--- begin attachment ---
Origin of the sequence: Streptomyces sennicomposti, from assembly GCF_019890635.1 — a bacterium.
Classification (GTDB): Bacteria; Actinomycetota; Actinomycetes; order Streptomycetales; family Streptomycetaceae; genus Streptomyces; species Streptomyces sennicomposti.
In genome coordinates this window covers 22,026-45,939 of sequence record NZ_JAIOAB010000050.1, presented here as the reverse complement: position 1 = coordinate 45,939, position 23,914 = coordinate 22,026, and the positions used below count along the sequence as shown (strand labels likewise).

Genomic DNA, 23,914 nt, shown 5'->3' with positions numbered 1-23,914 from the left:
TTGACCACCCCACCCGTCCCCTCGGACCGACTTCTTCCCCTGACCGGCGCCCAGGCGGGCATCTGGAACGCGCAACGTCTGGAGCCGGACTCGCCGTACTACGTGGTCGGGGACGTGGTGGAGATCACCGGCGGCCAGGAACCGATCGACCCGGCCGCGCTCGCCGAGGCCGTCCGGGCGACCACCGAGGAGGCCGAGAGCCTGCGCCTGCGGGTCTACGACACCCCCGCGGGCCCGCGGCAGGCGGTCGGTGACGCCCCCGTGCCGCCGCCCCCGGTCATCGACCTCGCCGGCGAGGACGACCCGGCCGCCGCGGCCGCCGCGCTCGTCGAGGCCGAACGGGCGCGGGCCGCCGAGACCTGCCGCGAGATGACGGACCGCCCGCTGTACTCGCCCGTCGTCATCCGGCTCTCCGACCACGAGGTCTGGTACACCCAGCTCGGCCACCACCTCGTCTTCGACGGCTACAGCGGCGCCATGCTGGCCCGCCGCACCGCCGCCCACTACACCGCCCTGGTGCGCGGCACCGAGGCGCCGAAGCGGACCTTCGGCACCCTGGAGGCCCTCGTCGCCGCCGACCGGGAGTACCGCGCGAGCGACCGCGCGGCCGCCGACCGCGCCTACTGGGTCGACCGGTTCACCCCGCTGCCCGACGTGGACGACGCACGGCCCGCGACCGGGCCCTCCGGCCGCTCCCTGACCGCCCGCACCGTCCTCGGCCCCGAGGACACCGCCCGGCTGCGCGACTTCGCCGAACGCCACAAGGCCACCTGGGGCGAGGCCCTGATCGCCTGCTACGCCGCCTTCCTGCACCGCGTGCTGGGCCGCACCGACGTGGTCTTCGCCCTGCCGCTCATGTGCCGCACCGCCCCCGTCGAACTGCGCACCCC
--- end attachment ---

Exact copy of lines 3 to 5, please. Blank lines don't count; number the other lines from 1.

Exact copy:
In genome coordinates this window covers 22,026-45,939 of sequence record NZ_JAIOAB010000050.1, presented here as the reverse complement: position 1 = coordinate 45,939, position 23,914 = coordinate 22,026, and the positions used below count along the sequence as shown (strand labels likewise).

Genomic DNA, 23,914 nt, shown 5'->3' with positions numbered 1-23,914 from the left:
TTGACCACCCCACCCGTCCCCTCGGACCGACTTCTTCCCCTGACCGGCGCCCAGGCGGGCATCTGGAACGCGCAACGTCTGGAGCCGGACTCGCCGTACTACGTGGTCGGGGACGTGGTGGAGATCACCGGCGGCCAGGAACCGATCGACCCGGCCGCGCTCGCCGAGGCCGTCCGGGCGACCACCGAGGAGGCCGAGAGCCTGCGCCTGCGGGTCTACGACACCCCCGCGGGCCCGCGGCAGGCGGTCGGTGACGCCCCCGTGCCGCCGCCCCCGGTCATCGACCTCGCCGGCGAGGACGACCCGGCCGCCGCGGCCGCCGCGCTCGTCGAGGCCGAACGGGCGCGGGCCGCCGAGACCTGCCGCGAGATGACGGACCGCCCGCTGTACTCGCCCGTCGTCATCCGGCTCTCCGACCACGAGGTCTGGTACACCCAGCTCGGCCACCACCTCGTCTTCGACGGCTACAGCGGCGCCATGCTGGCCCGCCGCACCGCCGCCCACTACACCGCCCTGGTGCGCGGCACCGAGGCGCCGAAGCGGACCTTCGGCACCCTGGAGGCCCTCGTCGCCGCCGACCGGGAGTACCGCGCGAGCGACCGCGCGGCCGCCGACCGCGCCTACTGGGTCGACCGGTTCACCCCGCTGCCCGACGTGGACGACGCACGGCCCGCGACCGGGCCCTCCGGCCGCTCCCTGACCGCCCGCACCGTCCTCGGCCCCGAGGACACCGCCCGGCTGCGCGACTTCGCCGAACGCCACAAGGCCACCTGGGGCGAGGCCCTGATCGCCTGCTACGCCGCCTTCCTGCACCGCGTGCTGGGCCGCACCGACGTGGTCTTCGCCCTGCCGCTCATGTGCCGCACCGCCCCCGTCGAACTGCGCACCCC